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On Being A Black Queer Man With Straight Black Friends

Homecoming is a big deal in the black community, especially when you are an alumnus of an HBCU. It’s a family affair, where you get to see all your classmates and professors for a weekend of reminiscing, drinking, and partying. I’ve never had a problem at Homecoming, and most know of my LGBTQ writing and activism; never feeling that being friends with me was a threat to their manhood. However, this year would be much different for me, though, as I witnessed for the first-time things I had only heard about whispered behind my back.

It was at Homecoming where I was introduced to a young lady who one of my best friends was dating. The initial exchange was normal. We laughed, had a few drinks at the bar, and gossiped all the way to closing. It was at that time my best friend decided he would give me a ride home, but wanted to drop her off at the hotel first, which she was fine with. After dropping her off, he proceeded to take me to where I was staying. After missing my exit twice, I could see he was tired. We pulled over and switched seats so that I could drive while he took a nap in the passenger seat.

We were gone about 25 minutes when she called. He put the phone on speaker and that’s when I heard all the whispers over the last 20 years come directly to face.

“What’s taking so long?”

“I missed his exit because I got tired, so G is driving,” my friend said.

To which she responded “Naw, I know what it is,” she said. “You gay. And you fuckin’ him.”

Suffice to say my friend woke up. We were both in shock, him because he was being called gay, and me because the one thing I never wanted projected on to my family, and friends was my sexual identity. I said nothing, but my friend defended my honor. He apologized profusely but the damage had been done. It was the realization of a fear I always carried with me.

The truth is I’m tired. Tired of always having to defend myself and others against the constant homophobia the exists throughout the black community, the by-product of white supremacy and patriarchy norms. If it’s not Nipsey Hussle condemning “homo sexuals” for the feminization of the black male, it’s Migos releasing a song with a lyric stating “I do not vibe with queers.” Black queer antagonism is a constant within a culture which unfortunately dictates the types of relationships queer men can have with heterosexual males without the assumption of a hidden sexual desire.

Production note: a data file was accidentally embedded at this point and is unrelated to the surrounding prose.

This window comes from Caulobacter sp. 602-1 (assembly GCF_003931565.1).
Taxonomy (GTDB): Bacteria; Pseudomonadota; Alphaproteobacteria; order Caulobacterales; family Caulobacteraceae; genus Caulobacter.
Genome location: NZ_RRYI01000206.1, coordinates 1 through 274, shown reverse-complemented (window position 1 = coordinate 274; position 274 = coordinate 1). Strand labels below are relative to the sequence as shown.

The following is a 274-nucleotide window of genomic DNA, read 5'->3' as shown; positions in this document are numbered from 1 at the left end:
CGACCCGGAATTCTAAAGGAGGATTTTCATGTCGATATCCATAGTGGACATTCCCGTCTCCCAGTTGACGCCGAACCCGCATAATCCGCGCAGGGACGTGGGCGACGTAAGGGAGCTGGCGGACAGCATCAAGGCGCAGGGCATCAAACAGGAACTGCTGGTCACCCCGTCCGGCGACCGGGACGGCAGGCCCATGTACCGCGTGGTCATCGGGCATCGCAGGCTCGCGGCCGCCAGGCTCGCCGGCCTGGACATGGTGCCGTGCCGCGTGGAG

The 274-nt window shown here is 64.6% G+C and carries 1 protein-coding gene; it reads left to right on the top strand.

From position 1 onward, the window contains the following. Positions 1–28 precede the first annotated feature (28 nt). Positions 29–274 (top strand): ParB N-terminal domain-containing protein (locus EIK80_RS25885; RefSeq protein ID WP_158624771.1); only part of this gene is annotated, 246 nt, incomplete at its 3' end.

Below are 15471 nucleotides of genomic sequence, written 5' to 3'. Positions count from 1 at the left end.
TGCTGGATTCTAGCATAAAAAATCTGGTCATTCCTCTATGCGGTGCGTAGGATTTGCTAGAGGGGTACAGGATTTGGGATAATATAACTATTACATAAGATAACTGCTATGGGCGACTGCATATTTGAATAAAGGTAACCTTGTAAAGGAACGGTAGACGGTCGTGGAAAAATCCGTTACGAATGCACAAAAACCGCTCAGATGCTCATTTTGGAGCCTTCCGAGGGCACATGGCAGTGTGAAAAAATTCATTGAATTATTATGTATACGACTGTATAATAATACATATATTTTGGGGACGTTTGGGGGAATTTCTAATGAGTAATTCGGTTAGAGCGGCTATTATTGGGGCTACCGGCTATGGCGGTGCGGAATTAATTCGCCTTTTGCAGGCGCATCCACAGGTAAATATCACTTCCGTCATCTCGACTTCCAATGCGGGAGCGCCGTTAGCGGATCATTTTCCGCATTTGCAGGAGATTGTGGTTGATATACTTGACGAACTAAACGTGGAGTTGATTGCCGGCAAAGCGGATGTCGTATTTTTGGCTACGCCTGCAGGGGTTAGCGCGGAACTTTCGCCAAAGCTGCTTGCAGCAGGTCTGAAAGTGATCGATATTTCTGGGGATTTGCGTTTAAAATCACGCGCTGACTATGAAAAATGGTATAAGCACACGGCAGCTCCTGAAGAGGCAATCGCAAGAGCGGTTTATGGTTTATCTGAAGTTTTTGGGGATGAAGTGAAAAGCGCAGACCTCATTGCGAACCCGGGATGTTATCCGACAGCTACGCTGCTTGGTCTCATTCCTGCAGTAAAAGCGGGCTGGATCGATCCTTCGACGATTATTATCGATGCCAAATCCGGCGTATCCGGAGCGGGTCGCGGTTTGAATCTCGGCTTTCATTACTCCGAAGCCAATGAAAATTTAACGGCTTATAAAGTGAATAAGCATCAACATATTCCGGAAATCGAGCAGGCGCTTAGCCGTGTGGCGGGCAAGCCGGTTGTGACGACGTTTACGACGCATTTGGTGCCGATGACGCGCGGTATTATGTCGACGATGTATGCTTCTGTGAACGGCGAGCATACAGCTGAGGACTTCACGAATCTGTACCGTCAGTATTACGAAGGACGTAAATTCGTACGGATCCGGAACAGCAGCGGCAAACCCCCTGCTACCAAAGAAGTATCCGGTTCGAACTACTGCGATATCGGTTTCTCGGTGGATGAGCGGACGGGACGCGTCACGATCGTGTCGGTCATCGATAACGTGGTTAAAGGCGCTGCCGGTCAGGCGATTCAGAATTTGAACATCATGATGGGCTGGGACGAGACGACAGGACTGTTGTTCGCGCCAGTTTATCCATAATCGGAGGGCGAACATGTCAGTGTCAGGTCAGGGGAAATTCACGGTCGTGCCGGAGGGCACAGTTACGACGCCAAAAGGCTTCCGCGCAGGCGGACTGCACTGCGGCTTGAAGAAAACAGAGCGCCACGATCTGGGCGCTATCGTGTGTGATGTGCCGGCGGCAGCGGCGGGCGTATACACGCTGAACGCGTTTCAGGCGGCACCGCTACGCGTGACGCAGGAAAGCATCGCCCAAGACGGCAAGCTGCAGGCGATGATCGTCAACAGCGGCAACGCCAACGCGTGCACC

I always knew that my friends who were straight had to deal with the community questioning why they would ever be friends with a person like mean openly black queer man who is very vocal about the plight of the LGBTQ community, that regularly challenges cishets on the ways they treat us. I’ve had straight friends my entire life, and that road has not been easy. The constant having to defend me from slurs folks used when I wasn’t around couldn’t have been easy. I’ve even had straight friends who went “too hard” in my defense be questioned even more about their own sexuality, something I still feel guilty about from time to time.

However, it was never brought to my face where I actually could see it first hand until this past Homecoming.

I wish I could say this was the first time I had a black woman question the sexuality of my straight black male friends simply because they were friends with me. Part of the complex relationship that is black women and black gay men is this myth that we share a dating population. To be clear, gay men are not chasing after straight men. Gay men want to be with other gay men. Furthermore, society hasn’t created a safe space for men who identify as bisexual. Most recently, an episode of Insecure depicted how Molly couldn’t date a good man because he had one prior experience with a man. This correlates with reality when a man attempts to date men and women, he is often boxed in as gay.

Masculinity doesn’t allow for straight black men to have platonic relationships with anyone who isn’t that. Growing up with a little brother who is straight, I remember feeling guilty about some of things he had to deal with having a gay brother. I remember doing my best to suppress who I was in effort to help him have it easier. Despite my most valiant attempts, he dealt with it all as many of my current friends continue to do.

We must do better as a community to allow relationships to exist despite sex and gender affiliations. Toxic masculinity is the greatest threat to the existence of our community. Rhetoric that suggests straight men will lose their manhood due to associating with those that are LGBTQ is dangerous. It leads to violence from cishets to those who are LGBTQ, simply because we are not doing the work to allow those relationships to exist safely, without scrutiny and devaluation of people. Too many people have been hurt and killed because folk would rather have dead children then gay children, or murder a trans woman than the world find out they love them.

We can’t gain freedom as a community that continues to be divisive, and shaming of platonic relationships between hetero and homosexual individuals. Thankfully, my friend reacted as one should. He not told her some things about herself, but he apologized to me. The next day, when I seen her she also offered an apology for her rude behavior. Although the outcome was one that didn’t end in drama, I hope we can all work to get to a place where the accusations never have to occur.

It’s 2018. Homophobia has no place in the black community.

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